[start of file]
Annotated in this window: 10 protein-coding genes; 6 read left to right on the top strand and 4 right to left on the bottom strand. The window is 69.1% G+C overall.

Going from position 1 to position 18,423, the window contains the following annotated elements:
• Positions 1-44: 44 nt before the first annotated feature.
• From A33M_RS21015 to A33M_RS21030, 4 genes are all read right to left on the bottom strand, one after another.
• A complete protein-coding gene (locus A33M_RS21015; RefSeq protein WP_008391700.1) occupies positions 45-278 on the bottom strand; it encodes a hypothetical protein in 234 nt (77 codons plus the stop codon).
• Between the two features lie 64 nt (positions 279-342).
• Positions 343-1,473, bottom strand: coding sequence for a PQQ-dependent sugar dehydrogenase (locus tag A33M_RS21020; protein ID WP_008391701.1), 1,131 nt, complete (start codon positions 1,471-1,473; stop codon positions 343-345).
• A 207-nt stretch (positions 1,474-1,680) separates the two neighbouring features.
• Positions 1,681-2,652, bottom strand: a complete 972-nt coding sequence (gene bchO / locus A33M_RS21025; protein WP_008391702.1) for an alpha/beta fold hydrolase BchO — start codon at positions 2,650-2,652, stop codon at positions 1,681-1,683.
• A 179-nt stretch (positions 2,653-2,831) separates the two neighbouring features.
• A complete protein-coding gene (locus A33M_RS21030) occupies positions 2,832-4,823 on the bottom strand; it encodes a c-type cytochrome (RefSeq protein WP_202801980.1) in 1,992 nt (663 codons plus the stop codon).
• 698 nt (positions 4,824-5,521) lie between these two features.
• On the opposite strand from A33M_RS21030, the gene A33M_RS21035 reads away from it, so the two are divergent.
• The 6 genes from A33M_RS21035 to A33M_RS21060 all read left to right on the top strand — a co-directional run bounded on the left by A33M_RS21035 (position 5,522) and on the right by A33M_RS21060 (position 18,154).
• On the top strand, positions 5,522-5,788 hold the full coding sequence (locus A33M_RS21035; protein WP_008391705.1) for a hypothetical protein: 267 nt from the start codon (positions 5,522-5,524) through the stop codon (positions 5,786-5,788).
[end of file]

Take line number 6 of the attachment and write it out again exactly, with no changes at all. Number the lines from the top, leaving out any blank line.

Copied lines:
• Between the two features lie 64 nt (positions 279-342).